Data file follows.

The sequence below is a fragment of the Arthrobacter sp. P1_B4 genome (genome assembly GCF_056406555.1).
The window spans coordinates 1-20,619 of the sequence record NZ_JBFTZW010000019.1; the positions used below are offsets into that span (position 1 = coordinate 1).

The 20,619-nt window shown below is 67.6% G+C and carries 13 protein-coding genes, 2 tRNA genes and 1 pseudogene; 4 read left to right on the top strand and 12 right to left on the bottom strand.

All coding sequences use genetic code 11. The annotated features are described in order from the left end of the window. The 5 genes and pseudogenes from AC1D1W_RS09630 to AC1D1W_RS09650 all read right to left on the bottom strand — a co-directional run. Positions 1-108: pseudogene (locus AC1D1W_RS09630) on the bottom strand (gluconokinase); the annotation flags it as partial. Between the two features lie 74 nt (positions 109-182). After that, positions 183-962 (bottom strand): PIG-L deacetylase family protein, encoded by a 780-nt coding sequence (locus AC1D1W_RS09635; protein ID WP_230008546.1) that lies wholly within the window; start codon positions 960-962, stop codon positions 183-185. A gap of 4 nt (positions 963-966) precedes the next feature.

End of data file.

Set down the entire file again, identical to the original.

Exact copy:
The sequence below is a fragment of the Arthrobacter sp. P1_B4 genome (genome assembly GCF_056406555.1).
The window spans coordinates 1-20,619 of the sequence record NZ_JBFTZW010000019.1; the positions used below are offsets into that span (position 1 = coordinate 1).

The 20,619-nt window shown below is 67.6% G+C and carries 13 protein-coding genes, 2 tRNA genes and 1 pseudogene; 4 read left to right on the top strand and 12 right to left on the bottom strand.

All coding sequences use genetic code 11. The annotated features are described in order from the left end of the window. The 5 genes and pseudogenes from AC1D1W_RS09630 to AC1D1W_RS09650 all read right to left on the bottom strand — a co-directional run. Positions 1-108: pseudogene (locus AC1D1W_RS09630) on the bottom strand (gluconokinase); the annotation flags it as partial. Between the two features lie 74 nt (positions 109-182). After that, positions 183-962 (bottom strand): PIG-L deacetylase family protein, encoded by a 780-nt coding sequence (locus AC1D1W_RS09635; protein ID WP_230008546.1) that lies wholly within the window; start codon positions 960-962, stop codon positions 183-185. A gap of 4 nt (positions 963-966) precedes the next feature.